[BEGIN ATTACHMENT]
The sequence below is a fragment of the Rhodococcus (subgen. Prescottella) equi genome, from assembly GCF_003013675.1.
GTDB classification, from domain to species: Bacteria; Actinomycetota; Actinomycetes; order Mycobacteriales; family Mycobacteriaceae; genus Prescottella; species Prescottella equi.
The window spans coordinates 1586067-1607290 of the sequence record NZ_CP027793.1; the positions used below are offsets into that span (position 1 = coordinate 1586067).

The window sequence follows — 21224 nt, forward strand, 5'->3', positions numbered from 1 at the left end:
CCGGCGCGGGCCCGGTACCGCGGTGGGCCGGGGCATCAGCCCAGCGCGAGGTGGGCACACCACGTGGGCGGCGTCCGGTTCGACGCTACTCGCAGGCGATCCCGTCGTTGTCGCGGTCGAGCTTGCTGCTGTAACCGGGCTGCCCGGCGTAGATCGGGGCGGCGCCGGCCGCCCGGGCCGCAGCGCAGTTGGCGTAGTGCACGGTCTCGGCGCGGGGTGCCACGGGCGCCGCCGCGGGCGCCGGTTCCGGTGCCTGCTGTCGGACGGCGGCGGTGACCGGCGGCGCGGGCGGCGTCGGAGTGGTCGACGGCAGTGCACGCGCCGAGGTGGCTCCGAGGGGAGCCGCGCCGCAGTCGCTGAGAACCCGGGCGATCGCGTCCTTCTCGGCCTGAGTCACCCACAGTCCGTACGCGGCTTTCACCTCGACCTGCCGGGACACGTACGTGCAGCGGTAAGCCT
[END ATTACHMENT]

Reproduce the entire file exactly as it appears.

The sequence below is a fragment of the Rhodococcus (subgen. Prescottella) equi genome, from assembly GCF_003013675.1.
GTDB classification, from domain to species: Bacteria; Actinomycetota; Actinomycetes; order Mycobacteriales; family Mycobacteriaceae; genus Prescottella; species Prescottella equi.
The window spans coordinates 1586067-1607290 of the sequence record NZ_CP027793.1; the positions used below are offsets into that span (position 1 = coordinate 1586067).

The window sequence follows — 21224 nt, forward strand, 5'->3', positions numbered from 1 at the left end:
CCGGCGCGGGCCCGGTACCGCGGTGGGCCGGGGCATCAGCCCAGCGCGAGGTGGGCACACCACGTGGGCGGCGTCCGGTTCGACGCTACTCGCAGGCGATCCCGTCGTTGTCGCGGTCGAGCTTGCTGCTGTAACCGGGCTGCCCGGCGTAGATCGGGGCGGCGCCGGCCGCCCGGGCCGCAGCGCAGTTGGCGTAGTGCACGGTCTCGGCGCGGGGTGCCACGGGCGCCGCCGCGGGCGCCGGTTCCGGTGCCTGCTGTCGGACGGCGGCGGTGACCGGCGGCGCGGGCGGCGTCGGAGTGGTCGACGGCAGTGCACGCGCCGAGGTGGCTCCGAGGGGAGCCGCGCCGCAGTCGCTGAGAACCCGGGCGATCGCGTCCTTCTCGGCCTGAGTCACCCACAGTCCGTACGCGGCTTTCACCTCGACCTGCCGGGACACGTACGTGCAGCGGTAAGCCT